India Insight

India and the art of the 24-hour economic reform

It’s not every day that India makes such a dramatic move as raising diesel prices, or allowing foreign direct investment in its debt-walloped passenger airlines. It’s certainly not every day that it caps this 24-hour period by allowing foreign investment in retail businesses.

In short, big international companies like Wal-Mart will be able to start their own shops in India, or will be able to buy up to 51 percent of existing retail businesses. This could affect small grocery stores like Nilgiris in southern India all the way down to local street vendors.

The Indian government made all these moves as part of increasingly urgent efforts to firm up its sagging economy. While the diesel price rise of 5 rupees a litre and the retail moves are sure to cause a lot of anger and pain on the part of many Indians, the government has suddenly revealed a desire to think about the collective future of the country.

While sceptics might expect the government to abandon moves that are politically risky, the ruling coalition that implemented the changes — particularly the coalition’s leader, the Congress Party — has silenced its worst critics. The timing isn’t bad either, considering recent corruption scandals that have cast doubt on the ability of the coalition to lead effectively.

So why all the activity all of a sudden? Asia’s third-largest economy was facing multiple threats of a credit rating downgrade. It also has its returning finance minister, P Chidambaram, back in control of the purse.

To pity or not to pity Vijay Mallya

Picture this – You run an airline that never made a profit, you need to pay off $1.4 billion debt from who-knows-where and airports, taxmen and oil companies are pursuing you to get their money back.

You still believe you can turn the airline around. You still believe you will find a white knight who will buy into your carrier and help it back on its feet. You are giving your best to convince investors that your brand-value is still strong, you can still attract passengers – all you need is some hard cash immediately.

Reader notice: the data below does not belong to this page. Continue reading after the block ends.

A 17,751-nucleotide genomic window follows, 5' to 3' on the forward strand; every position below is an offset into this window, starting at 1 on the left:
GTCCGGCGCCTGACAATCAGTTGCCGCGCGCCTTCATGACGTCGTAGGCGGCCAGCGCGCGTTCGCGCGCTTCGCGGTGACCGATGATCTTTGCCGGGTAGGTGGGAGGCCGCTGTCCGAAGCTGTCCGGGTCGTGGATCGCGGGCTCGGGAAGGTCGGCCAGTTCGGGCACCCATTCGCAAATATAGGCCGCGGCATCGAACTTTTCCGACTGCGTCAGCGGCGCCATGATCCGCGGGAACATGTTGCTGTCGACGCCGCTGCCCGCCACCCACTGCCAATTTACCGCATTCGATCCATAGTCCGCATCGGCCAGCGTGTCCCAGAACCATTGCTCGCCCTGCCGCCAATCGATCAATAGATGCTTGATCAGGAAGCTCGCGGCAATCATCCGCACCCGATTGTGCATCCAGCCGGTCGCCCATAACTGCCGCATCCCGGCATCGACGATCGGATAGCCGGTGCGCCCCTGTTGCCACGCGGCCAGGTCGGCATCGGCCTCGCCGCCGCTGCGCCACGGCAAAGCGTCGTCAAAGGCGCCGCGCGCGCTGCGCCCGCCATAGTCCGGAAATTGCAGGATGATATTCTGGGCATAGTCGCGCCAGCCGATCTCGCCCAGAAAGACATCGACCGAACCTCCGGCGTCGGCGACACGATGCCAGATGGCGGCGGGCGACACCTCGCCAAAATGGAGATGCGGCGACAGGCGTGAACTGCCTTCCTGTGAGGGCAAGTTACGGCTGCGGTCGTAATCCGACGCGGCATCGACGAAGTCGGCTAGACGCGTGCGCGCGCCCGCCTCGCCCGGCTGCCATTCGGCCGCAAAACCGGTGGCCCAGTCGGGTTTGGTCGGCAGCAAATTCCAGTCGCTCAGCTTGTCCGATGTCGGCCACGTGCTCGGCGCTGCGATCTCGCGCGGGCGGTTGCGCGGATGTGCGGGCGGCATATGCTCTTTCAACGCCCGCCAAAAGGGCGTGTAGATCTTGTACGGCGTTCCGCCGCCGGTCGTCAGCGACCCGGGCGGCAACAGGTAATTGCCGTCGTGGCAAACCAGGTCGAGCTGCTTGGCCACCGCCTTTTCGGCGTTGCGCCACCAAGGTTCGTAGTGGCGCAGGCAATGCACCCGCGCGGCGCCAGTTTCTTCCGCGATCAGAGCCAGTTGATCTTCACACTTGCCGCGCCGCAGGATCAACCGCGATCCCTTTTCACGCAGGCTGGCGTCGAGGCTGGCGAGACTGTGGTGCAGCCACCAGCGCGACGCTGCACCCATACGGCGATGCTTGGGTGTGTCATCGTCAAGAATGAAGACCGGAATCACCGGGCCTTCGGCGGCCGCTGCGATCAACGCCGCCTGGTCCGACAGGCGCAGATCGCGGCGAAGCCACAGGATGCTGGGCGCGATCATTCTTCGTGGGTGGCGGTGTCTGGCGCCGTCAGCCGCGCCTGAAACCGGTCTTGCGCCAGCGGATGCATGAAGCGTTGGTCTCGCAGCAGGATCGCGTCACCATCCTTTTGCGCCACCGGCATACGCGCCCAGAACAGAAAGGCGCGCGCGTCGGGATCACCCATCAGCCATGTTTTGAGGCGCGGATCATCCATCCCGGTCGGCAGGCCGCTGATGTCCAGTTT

And then, suddenly, your airline is forced to cancel dozens of flights because your pilots want their salaries before you are allowed to run the airline, or even negotiate with investors to save their jobs.

Air India: should we shut it down?

Imagine yourself as the chief of an airline company. Here’s how things look there at a glance:

- You’re running an accumulated loss of 200 billion rupees (about $3.6 billion)

- You employ some of the best-paid pilots in the world. They have been known to go on strike whenever they want.

Kingfisher – A Shakespearean Comedy or Tragedy?

State Bank of India Chairman Pratip Chaudhuri took recourse to the Great Bard when asked about what the banks, who now own a substantial portion of the debt-hobbled airline Kingfisher Airlines, would do about its exposure.

“Much ado about nothing,” Chaudhuri said in response to the media frenzy, in a reference to the Shakespearean comedy about two pairs of lovers who are caught in a web of misunderstanding.

Even as he tries to make light of the situation, Chaudhuri, the largest lender to Kingfisher, has reason to be worried. He, himself, is fighting rising bad loans at his own bank and wouldn’t like Kingfisher to add to it.

Europe-bound passengers stranded at Delhi airport

Europe-bound passengers were still stranded at New Delhi’s Indira Gandhi airport on Tuesday, five days after European airports were cut off from the rest of the world by a huge volcanic ash cloud. Some of the affected travellers spoke to Reuters at the airport about their desperate efforts to get home.

Polish tourist Joanna was travelling from Sri Lanka to Poland.

Paolo Ficara, an Italian, has returned to India after a visit to Nepal and Bhutan.

Tomasso Berreti, also an Italian, was supposed to fly back to Italy three days ago.